Everything contributing to the madness that is the Joker’s Daughter is on perfect display in this book.  The delusions, self-mutilation, and descent into homicidal insanity, are all presented in a manner where it’s deliberately impossible to determine the entire reality.  The backstory of the Joker’s Daughter has no choice but to remain a mystery because the character has no perception of reality herself.

This book left me with the same feeling as the first time I watched Apocalypse Now.  It stays with you.  And while I was trying not to write reviews per say, let me finish up here by beaming about the art.  Its amazing.

With Bennet and Hetrick’s definition of the Joker’s Daughter, I found myself a lot less interested in the Wikipedia information, but, I have a responsibility to anyone who kept reading this far.

The character of Duela (Duela Dent) is not new to the DC universe, even though I had never heard of her before now (which should come as a surprise to noone, given the fact that you are reading this on a site named “Graphic Novice”).  Young Duela has claimed to be just about everyone’s daughter, and was the second incarnation of “harlequin”, but as we have not seen her claim the name Dent as of yet, we’ll all have to wait and see if that bit of continuity finds its way into the New 52.  Her revolving lineage may be in question once again.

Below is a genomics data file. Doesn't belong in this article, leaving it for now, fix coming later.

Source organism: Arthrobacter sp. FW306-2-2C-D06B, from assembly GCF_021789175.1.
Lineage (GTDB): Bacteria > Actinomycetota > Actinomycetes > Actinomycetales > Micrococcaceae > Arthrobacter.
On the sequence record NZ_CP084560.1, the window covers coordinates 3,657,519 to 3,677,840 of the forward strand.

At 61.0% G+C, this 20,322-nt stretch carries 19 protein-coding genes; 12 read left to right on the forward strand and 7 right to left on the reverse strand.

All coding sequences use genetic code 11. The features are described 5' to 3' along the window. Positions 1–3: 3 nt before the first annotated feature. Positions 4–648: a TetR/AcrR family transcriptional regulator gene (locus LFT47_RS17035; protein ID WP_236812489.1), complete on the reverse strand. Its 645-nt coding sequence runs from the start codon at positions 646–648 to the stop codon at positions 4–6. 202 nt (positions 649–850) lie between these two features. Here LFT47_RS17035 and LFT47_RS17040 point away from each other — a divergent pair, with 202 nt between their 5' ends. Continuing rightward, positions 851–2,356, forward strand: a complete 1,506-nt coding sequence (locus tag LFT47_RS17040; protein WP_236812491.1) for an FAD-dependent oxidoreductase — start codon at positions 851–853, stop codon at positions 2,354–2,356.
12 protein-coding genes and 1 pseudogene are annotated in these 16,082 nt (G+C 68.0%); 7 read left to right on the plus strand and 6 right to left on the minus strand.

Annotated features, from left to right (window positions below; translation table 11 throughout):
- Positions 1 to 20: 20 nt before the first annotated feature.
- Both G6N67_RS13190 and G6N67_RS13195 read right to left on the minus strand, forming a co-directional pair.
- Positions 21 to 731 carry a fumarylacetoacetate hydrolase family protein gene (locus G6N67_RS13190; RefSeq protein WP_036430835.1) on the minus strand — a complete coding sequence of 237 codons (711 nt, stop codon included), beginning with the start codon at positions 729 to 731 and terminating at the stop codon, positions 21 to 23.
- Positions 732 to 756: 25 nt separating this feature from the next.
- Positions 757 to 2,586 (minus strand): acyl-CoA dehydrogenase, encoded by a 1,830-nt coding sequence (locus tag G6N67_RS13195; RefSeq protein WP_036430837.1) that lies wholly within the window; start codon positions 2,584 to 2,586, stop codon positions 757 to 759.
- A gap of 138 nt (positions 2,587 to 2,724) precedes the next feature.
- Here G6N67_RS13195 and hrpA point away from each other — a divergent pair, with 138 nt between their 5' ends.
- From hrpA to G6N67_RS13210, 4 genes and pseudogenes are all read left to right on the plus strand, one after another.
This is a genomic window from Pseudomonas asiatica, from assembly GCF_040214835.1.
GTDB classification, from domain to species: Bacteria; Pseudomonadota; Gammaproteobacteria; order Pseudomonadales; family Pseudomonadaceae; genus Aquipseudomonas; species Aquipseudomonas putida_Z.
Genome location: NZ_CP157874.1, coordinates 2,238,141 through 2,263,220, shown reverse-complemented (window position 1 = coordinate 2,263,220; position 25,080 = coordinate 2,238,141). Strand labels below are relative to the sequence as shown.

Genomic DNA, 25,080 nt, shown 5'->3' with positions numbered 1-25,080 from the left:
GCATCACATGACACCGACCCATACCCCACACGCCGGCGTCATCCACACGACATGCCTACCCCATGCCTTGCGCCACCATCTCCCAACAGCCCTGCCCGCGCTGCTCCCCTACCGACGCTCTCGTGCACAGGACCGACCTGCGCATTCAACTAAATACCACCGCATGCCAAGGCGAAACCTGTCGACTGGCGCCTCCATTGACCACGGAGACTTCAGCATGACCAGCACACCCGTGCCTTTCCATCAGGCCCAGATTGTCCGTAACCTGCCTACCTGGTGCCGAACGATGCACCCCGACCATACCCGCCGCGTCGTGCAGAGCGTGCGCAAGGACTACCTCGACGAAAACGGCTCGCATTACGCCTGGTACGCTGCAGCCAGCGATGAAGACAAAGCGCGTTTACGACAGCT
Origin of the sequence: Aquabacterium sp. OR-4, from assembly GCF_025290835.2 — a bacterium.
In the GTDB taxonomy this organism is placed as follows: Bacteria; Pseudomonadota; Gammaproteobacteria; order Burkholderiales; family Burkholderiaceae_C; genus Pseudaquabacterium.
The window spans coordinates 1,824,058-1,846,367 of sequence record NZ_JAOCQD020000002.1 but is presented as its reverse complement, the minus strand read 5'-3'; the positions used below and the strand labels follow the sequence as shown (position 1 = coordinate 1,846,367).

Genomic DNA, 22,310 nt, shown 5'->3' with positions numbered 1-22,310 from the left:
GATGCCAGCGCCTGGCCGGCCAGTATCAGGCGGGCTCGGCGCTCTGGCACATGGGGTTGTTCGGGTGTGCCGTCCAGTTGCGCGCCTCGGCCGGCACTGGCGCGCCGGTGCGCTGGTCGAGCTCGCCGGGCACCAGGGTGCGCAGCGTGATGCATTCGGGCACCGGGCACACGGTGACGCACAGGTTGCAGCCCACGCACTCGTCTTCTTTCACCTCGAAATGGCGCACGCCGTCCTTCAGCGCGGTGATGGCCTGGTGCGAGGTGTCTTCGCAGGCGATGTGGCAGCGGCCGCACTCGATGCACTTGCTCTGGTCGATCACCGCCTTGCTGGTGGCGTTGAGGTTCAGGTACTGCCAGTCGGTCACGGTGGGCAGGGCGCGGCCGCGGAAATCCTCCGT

As my chubby little fingers now beg for a night free of typing, I feel confident that we have done an adequate job of defining a character that was previously a mystery to me.  While I’m not going to recommend not reading comics, I will highly recommend “Batman: Joker’s Daughter” if I’ve managed to do anything to inspire your curiosity.

Where did we end up after all this?  I’ve got a new favorite super-villain, a healthy but bloated and gassy dog, and GraphicNovice.com has another mediocre article to post, and a chance to promote future site sponsor, “Hamburger Helper”.

Feel free to send any and all hate mail to Nickel at graphicnovice.com.